News 12 at 6 o'clock; June 16, 2008
AIKEN, S.C. --- In more than a week, South Carolina lawmakers will be back at work, dealing with the budget and the almost 70 vetoes Gov. Mark Sanford handed them.
News 12 talked with the governor one-on-one on what needs to be done to get the budget issues out of the way.
Gov. Sanford is trying to control spending. But the question is, do you think the money is going into the right programs?
In just a few days, lawmakers in South Carolina will be back. Pat Paterniti will be watching, and he hopes you are too.
"I think the first thing citizens need to do is understand what is going on in Columbia," says Pat.
To get answers, News 12 went straight to the top, to Governor Sanford. He was in Aiken on Monday, endorsing Scott Singer, for the State House run-off. But, something else is on his mind too, the budget.
"Historically, the Governor has never been involved in the budget, which is kind of crazy," says Gov. Sanford.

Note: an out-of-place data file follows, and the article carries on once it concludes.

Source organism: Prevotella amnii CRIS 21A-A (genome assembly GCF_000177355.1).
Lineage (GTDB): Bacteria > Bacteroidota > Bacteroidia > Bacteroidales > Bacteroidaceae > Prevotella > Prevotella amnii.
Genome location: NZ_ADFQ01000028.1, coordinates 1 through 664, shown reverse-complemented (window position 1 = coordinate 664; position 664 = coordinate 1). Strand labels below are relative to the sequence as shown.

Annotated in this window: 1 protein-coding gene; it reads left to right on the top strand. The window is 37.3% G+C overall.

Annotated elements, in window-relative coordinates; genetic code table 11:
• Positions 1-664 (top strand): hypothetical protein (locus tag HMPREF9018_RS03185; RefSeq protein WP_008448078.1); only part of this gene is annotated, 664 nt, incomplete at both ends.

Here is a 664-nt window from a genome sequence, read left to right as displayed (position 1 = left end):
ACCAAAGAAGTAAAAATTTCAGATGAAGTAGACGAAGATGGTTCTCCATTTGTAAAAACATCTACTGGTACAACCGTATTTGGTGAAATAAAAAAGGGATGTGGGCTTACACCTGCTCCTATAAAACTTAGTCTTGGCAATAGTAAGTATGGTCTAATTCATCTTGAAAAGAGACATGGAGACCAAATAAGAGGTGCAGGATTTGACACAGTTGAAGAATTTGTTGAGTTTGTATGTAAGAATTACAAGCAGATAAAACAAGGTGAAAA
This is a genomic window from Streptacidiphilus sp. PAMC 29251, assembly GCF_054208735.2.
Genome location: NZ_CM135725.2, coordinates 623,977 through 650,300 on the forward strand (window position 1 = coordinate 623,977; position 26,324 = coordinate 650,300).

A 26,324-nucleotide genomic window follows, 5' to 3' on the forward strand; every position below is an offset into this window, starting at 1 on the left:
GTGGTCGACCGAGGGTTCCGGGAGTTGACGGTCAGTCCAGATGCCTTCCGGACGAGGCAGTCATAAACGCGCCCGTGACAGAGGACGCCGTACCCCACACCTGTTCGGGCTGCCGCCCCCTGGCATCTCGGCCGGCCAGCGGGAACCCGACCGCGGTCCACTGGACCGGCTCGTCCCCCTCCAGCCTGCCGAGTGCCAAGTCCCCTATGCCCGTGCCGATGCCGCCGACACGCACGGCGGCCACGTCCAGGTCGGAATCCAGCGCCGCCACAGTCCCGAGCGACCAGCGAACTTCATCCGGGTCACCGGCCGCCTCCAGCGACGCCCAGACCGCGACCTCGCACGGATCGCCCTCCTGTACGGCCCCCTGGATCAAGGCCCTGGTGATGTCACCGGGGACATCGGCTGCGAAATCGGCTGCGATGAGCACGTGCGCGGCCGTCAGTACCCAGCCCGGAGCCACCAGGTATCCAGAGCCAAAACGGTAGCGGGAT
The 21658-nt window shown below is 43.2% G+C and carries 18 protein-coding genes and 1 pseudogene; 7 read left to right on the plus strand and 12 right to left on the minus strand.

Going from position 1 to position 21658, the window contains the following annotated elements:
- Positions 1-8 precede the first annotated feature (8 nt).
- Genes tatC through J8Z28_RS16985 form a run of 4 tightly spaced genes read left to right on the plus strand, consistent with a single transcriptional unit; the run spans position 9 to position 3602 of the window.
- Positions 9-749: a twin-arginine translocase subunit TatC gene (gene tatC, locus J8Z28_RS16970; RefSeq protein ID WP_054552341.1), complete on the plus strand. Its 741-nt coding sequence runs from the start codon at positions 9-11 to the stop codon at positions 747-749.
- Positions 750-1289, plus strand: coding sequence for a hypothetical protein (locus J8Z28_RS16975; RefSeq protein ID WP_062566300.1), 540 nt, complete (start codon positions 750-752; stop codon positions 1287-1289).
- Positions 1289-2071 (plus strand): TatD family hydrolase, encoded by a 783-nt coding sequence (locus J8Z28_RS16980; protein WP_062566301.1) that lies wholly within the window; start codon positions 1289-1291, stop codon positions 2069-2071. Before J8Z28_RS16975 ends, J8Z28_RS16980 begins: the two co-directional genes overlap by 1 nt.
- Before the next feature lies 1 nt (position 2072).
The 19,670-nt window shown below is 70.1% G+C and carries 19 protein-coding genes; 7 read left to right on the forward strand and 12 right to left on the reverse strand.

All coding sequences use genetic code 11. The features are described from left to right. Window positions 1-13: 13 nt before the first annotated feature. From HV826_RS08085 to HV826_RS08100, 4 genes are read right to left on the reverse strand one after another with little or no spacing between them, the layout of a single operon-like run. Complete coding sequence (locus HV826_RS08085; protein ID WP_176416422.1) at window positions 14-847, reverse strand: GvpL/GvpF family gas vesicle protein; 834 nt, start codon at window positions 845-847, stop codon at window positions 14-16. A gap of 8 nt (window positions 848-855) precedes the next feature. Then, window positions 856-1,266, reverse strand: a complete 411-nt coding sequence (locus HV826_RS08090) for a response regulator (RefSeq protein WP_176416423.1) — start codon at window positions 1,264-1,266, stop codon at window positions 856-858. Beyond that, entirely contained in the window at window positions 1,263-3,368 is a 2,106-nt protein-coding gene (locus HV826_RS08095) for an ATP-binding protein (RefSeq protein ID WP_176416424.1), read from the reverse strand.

Crazy, because of all the vetoes and the special session coming up.
"We've stepped into a sandbox that's historically never been stepped into and it causes at times, sparks to fly, but that goes with this larger notion of change," says Gov. Sanford.
Change, like controlling government spending in these tough economic times. One way for Governor Sanford was vetoing a health care bill for low income families. But the veto was overturned in the House and Senate.
"The question is, can we afford that? Not only can we afford it this year, can we afford it next year," says Pat.
Afford it or not, Sharon Williams from Aiken says, money is being spent in the wrong places.
"It's been spent on things right now that are imperative to daily living, to survive. You got lots of money going into corrections, lots of money going into highways," says Sharon.
"What we are really after is a more sustainable track so the people can more accurately predict what they're going to get from the government," says Gov. Sanford.
Something those in Aiken are closely watching.
"He seems to get up off the mat every morning, even after having his veto overridden," says Pat.
"I commend the Senate. I commend the House on taking a stand because a person holds a position doesn't always make them right," says Sharon.
The special session will start next Wednesday and should last no longer than 3 days.
The governor is really looking to spend money on things that are needed and things that can be supported.